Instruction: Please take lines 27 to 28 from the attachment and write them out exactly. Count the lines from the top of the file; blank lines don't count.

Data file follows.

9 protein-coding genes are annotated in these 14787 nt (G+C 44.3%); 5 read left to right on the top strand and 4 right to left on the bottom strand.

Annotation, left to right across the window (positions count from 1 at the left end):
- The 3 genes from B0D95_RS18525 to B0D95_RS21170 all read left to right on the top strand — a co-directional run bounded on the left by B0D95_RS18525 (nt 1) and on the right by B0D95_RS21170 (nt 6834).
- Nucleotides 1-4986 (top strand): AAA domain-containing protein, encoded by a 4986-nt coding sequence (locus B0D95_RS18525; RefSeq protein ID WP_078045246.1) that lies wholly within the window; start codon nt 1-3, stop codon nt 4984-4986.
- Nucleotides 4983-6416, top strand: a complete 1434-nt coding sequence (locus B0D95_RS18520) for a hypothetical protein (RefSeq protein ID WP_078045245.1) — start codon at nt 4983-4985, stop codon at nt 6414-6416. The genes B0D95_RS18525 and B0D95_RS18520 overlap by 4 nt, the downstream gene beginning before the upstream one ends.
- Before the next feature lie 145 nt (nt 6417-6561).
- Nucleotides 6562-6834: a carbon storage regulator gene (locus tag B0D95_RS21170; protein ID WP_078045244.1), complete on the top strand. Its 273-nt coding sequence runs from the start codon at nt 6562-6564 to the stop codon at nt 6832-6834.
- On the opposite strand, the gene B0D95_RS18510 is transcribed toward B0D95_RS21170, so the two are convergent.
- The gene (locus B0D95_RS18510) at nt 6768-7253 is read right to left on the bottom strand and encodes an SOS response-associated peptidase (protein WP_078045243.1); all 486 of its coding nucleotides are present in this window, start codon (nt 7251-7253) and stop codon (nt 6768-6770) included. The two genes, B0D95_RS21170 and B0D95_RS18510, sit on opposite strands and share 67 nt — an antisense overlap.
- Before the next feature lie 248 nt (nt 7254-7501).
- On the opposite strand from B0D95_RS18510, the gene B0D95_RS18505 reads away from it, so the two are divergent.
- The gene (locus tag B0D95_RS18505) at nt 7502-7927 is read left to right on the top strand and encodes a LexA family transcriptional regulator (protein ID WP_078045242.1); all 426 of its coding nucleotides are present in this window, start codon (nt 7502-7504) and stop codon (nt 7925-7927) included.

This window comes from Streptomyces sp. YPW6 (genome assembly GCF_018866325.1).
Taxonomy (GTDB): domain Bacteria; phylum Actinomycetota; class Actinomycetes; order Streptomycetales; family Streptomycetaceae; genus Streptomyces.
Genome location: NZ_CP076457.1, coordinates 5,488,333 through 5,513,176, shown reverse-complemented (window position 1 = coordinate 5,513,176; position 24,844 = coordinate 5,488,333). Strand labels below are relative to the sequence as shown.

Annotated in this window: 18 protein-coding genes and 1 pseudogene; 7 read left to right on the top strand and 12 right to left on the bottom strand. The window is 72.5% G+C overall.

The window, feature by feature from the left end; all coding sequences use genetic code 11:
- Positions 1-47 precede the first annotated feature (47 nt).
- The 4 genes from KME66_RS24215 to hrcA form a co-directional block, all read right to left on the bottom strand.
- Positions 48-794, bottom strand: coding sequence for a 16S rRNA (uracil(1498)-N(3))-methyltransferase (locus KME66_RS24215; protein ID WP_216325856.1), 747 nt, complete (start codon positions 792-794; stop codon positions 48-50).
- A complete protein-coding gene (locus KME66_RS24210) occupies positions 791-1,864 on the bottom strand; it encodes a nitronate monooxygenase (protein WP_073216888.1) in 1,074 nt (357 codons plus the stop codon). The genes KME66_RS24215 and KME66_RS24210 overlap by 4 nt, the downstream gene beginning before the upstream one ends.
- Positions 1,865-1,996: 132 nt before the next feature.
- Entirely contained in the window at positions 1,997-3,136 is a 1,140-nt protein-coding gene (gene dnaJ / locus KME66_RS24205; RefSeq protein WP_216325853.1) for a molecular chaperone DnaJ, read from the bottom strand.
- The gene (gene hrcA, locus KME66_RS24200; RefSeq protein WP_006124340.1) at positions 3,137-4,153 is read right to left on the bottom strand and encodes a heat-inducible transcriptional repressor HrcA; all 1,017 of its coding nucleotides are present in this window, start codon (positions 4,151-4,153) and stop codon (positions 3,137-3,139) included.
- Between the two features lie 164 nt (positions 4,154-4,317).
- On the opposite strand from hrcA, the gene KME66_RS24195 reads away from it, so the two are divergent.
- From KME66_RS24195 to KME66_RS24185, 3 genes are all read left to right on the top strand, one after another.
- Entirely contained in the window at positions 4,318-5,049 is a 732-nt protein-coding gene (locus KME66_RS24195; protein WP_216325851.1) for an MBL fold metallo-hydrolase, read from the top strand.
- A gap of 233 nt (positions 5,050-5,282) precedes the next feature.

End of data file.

- From KME66_RS24195 to KME66_RS24185, 3 genes are all read left to right on the top strand, one after another.
- Entirely contained in the window at positions 4,318-5,049 is a 732-nt protein-coding gene (locus KME66_RS24195; protein WP_216325851.1) for an MBL fold metallo-hydrolase, read from the top strand.